GDPR and It's Impacts on Email Marketing

GDPR and It’s Impacts on Email Marketing

As we all know, the common practice for marketers is to send the mass emails to all of

Published By - Jason Hoffman

Introduction

GDPR and It’s Impacts on Email Marketing: As we all know, the common practice for marketers is to send the mass emails to all of their potential customers. These potential customers may have opted for the subscription recently or they might have subscribed some time back or in some cases they might not have subscribed. As of date the email marketers could send the emails to all such potential customers. This is clear violation of the privacy of an individual. But from this 25th May, it is about to change. Now the marketers will need to have the Written Consent of the data subjects (person(s) to whom email is sent). If this compliance is not adhered by, then marketers stand to face hefty Penalties that could be as high as 20 million euros or 4% of annual turnover of the company.

Before understanding the extent to which GDPR will affect the email marketers emailing to the European Union (EU) citizens, we must understand what GDPR is first.

What is GDPR? Why is GDPR being introduced?

The General Data Protection Regulation commonly known as GDPR comes into effect from 25th May 2018 and all the concerned marketers need to change their strategy for email marketing.

The EU was abiding by the Data Protection Directive, which was adopted when the internet was still in nascent stage. As the technology has changed tremendously over the years, there was the need for a new regulation policy to ensure that the personal data of subjects is well protected and in safe hands.

What is Consent according to GDPR?

According to GDPR Article 4 regarding the personal data of the data subject is:

  • A freely given,
  • Informed,
  • Clearly expressed
  • Specifically given and
  • Unambiguous indication of the data subject’s wishes by which he or she, by a statement or by a clear affirmative action, signifies agreement to processing the data related to him or her.

But Marketers need not worry too much about this. To save yourself from the Heavy Penalties, you can follow these procedures and get compliant with GDPR.

How to ensure Compliance with GDPR

The GDPR primarily focuses on the consent of the data subject. It has also set the directive principles for the access of the data and compilation of the same.

Consent

The marketers need to follow these guidelines to fulfil the Consent criteria. Below we look at points under GDPR Consent.

1. Unbundled Consent

Consent has to be mentioned separately and not under terms & conditions column. Unless it is necessary for the service, consent cannot be the precondition for signup of a service.

This means the consent of data subject has to be Unbundled.

2. Active Opt-in

Pre-ticked Opt-in boxes are not valid under the GDPR. Marketers will now have to use either unticked boxes where data subject can choose to tick or leave out or they can provide yes/ no boxes.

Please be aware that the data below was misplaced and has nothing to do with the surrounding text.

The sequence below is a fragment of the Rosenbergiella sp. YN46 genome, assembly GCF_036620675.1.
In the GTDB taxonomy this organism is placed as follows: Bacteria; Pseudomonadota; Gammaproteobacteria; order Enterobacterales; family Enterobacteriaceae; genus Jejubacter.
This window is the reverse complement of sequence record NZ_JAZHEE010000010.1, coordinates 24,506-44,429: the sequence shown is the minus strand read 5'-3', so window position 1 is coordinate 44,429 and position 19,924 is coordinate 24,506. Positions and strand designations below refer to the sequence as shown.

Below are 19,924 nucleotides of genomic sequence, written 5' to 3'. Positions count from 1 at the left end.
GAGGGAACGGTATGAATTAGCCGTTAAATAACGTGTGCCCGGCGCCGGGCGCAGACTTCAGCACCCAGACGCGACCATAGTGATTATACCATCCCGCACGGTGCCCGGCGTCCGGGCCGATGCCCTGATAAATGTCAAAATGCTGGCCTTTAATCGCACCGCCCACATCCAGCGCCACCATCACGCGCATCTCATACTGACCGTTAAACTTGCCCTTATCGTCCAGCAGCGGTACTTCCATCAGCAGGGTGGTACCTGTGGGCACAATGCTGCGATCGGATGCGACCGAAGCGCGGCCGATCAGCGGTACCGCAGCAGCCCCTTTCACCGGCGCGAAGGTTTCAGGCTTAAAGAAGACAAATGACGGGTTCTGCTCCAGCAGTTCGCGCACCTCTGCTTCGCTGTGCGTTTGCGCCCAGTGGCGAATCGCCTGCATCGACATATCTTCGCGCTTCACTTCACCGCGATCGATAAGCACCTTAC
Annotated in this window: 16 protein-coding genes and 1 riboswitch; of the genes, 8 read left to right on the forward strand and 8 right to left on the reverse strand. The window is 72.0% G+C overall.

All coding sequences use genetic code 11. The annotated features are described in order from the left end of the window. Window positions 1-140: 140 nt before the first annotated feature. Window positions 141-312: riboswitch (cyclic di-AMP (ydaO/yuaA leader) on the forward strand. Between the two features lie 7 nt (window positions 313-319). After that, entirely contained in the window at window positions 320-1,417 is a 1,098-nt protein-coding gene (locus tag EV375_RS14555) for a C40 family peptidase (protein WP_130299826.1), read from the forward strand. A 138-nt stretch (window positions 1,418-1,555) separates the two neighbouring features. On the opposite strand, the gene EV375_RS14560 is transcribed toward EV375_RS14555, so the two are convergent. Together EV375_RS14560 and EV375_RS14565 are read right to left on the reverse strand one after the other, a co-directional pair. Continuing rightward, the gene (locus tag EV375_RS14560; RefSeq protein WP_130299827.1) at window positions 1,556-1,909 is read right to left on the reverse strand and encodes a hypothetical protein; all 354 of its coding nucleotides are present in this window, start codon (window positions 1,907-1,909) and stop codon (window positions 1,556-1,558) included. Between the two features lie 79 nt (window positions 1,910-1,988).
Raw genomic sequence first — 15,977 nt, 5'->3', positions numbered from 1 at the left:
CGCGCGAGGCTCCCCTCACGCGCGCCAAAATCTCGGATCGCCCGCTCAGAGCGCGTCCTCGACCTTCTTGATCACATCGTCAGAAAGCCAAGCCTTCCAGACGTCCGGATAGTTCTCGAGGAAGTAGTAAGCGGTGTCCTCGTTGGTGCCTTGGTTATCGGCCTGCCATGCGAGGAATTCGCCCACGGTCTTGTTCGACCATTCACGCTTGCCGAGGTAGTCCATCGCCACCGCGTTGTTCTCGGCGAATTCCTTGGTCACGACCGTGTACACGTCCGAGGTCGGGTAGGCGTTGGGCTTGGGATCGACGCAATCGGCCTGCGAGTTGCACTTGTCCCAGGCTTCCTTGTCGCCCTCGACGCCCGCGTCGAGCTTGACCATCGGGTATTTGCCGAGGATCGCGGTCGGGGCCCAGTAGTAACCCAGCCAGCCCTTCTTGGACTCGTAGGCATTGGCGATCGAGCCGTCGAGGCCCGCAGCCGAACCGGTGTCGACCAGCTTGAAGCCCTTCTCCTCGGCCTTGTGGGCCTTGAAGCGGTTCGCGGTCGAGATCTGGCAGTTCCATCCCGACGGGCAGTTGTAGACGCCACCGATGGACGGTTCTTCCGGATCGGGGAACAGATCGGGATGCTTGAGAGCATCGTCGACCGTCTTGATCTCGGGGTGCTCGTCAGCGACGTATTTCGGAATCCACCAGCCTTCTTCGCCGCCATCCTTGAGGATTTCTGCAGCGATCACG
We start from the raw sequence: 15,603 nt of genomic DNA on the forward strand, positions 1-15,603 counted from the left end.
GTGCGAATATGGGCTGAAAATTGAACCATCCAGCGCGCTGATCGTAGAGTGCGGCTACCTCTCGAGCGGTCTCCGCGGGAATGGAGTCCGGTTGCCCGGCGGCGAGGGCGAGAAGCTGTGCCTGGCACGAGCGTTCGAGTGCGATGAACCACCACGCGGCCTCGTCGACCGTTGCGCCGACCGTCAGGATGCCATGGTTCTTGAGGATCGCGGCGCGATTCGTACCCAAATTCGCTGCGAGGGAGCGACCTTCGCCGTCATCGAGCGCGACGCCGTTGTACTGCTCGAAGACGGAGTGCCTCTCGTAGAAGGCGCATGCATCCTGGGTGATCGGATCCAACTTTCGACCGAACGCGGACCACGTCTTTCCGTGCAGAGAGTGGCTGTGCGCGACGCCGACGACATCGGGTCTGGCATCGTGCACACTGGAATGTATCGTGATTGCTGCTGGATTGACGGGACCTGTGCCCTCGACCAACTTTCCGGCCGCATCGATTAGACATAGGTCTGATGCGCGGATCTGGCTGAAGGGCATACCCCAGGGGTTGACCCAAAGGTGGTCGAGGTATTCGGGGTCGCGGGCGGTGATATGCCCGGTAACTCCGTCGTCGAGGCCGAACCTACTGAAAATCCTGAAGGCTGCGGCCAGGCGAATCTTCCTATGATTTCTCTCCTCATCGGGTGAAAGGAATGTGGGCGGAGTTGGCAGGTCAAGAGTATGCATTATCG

3. Granular

If the data handling is supposed to be of different degree, the consent will have to be asked for separately as far as is possible.

This provision will make sure that the consumers will have utmost control over their data which they are submitting.

4. Documentation

Under GDPR, the companies will have to keep the record of consent given by an individual with following records

  • When did they consent
  • How did they consent
  • What were they told
  • What has an individual consented to

5. Easy to Withdraw

The companies have to inform the individual that they have the right to withdraw their consent as easily they have provided the consent form.

6. Clarity

There has to be clarity in how the Opt-in is conveyed. The questions cannot have any ambiguity in them.

7. Names

The companies have to disclose the name of the third parties for whom they are asking consent and not just the categories of the same.

Will GDPR affect Historical Data? Simple answer ‘Yes!’

GDPR is applicable to historical data too. The companies have to ask for permission to all the individuals once again.

You are required to delete the historical data and make it un-linkable or you have to do the data transformation.

But this doesn’t mean that you stand to potentially losing your customers, but funnelling the list down to only those who are currently interested. This will help you increase your conversion ratio.

Key Takeaways:

Hence, the key takeaways from our discussion are as following:

  • The GDPR is effective from 25th May 2018.
  • The Consent of the subject has to be given utmost priority.
  • The GDPR is applicable to historical data also.
  • In case of non-compliance, the potential penalties could reach up to 4% of turnover or 20 million euros whichever the larger.

You may also like to Read:

Has GDPR Pop Ups Restricted My Access to Information on the Web?

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